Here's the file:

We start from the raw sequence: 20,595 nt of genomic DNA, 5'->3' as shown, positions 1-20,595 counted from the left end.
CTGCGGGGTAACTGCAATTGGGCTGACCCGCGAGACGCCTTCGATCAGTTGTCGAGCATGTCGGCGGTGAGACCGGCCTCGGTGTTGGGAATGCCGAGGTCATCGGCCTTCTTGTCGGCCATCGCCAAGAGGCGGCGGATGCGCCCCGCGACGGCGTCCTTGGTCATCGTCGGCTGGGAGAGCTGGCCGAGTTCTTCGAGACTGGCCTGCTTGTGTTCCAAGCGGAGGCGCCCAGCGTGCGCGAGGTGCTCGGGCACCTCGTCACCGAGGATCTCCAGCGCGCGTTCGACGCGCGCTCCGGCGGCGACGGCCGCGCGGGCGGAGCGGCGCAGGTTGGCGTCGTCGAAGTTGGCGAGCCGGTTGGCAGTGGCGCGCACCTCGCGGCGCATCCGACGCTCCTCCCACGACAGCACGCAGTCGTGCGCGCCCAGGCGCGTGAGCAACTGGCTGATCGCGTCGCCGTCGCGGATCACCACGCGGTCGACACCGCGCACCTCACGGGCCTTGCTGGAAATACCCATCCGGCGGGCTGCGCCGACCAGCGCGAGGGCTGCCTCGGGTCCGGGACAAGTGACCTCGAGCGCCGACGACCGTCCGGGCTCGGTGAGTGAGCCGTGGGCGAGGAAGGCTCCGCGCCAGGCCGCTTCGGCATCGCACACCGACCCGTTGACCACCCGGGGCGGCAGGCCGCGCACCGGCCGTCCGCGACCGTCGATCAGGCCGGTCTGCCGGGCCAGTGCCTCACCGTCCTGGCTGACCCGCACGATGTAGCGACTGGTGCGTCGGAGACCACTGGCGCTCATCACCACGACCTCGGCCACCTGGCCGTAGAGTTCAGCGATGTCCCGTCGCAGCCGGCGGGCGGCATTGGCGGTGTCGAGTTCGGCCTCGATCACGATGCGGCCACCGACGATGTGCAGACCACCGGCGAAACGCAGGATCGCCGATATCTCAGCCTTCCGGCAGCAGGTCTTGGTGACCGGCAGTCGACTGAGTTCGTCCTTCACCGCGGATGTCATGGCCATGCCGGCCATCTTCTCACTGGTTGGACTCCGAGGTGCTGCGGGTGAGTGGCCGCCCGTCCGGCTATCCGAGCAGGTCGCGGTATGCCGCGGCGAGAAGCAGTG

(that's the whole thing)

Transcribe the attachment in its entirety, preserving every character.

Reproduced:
We start from the raw sequence: 20,595 nt of genomic DNA, 5'->3' as shown, positions 1-20,595 counted from the left end.
CTGCGGGGTAACTGCAATTGGGCTGACCCGCGAGACGCCTTCGATCAGTTGTCGAGCATGTCGGCGGTGAGACCGGCCTCGGTGTTGGGAATGCCGAGGTCATCGGCCTTCTTGTCGGCCATCGCCAAGAGGCGGCGGATGCGCCCCGCGACGGCGTCCTTGGTCATCGTCGGCTGGGAGAGCTGGCCGAGTTCTTCGAGACTGGCCTGCTTGTGTTCCAAGCGGAGGCGCCCAGCGTGCGCGAGGTGCTCGGGCACCTCGTCACCGAGGATCTCCAGCGCGCGTTCGACGCGCGCTCCGGCGGCGACGGCCGCGCGGGCGGAGCGGCGCAGGTTGGCGTCGTCGAAGTTGGCGAGCCGGTTGGCAGTGGCGCGCACCTCGCGGCGCATCCGACGCTCCTCCCACGACAGCACGCAGTCGTGCGCGCCCAGGCGCGTGAGCAACTGGCTGATCGCGTCGCCGTCGCGGATCACCACGCGGTCGACACCGCGCACCTCACGGGCCTTGCTGGAAATACCCATCCGGCGGGCTGCGCCGACCAGCGCGAGGGCTGCCTCGGGTCCGGGACAAGTGACCTCGAGCGCCGACGACCGTCCGGGCTCGGTGAGTGAGCCGTGGGCGAGGAAGGCTCCGCGCCAGGCCGCTTCGGCATCGCACACCGACCCGTTGACCACCCGGGGCGGCAGGCCGCGCACCGGCCGTCCGCGACCGTCGATCAGGCCGGTCTGCCGGGCCAGTGCCTCACCGTCCTGGCTGACCCGCACGATGTAGCGACTGGTGCGTCGGAGACCACTGGCGCTCATCACCACGACCTCGGCCACCTGGCCGTAGAGTTCAGCGATGTCCCGTCGCAGCCGGCGGGCGGCATTGGCGGTGTCGAGTTCGGCCTCGATCACGATGCGGCCACCGACGATGTGCAGACCACCGGCGAAACGCAGGATCGCCGATATCTCAGCCTTCCGGCAGCAGGTCTTGGTGACCGGCAGTCGACTGAGTTCGTCCTTCACCGCGGATGTCATGGCCATGCCGGCCATCTTCTCACTGGTTGGACTCCGAGGTGCTGCGGGTGAGTGGCCGCCCGTCCGGCTATCCGAGCAGGTCGCGGTATGCCGCGGCGAGAAGCAGTG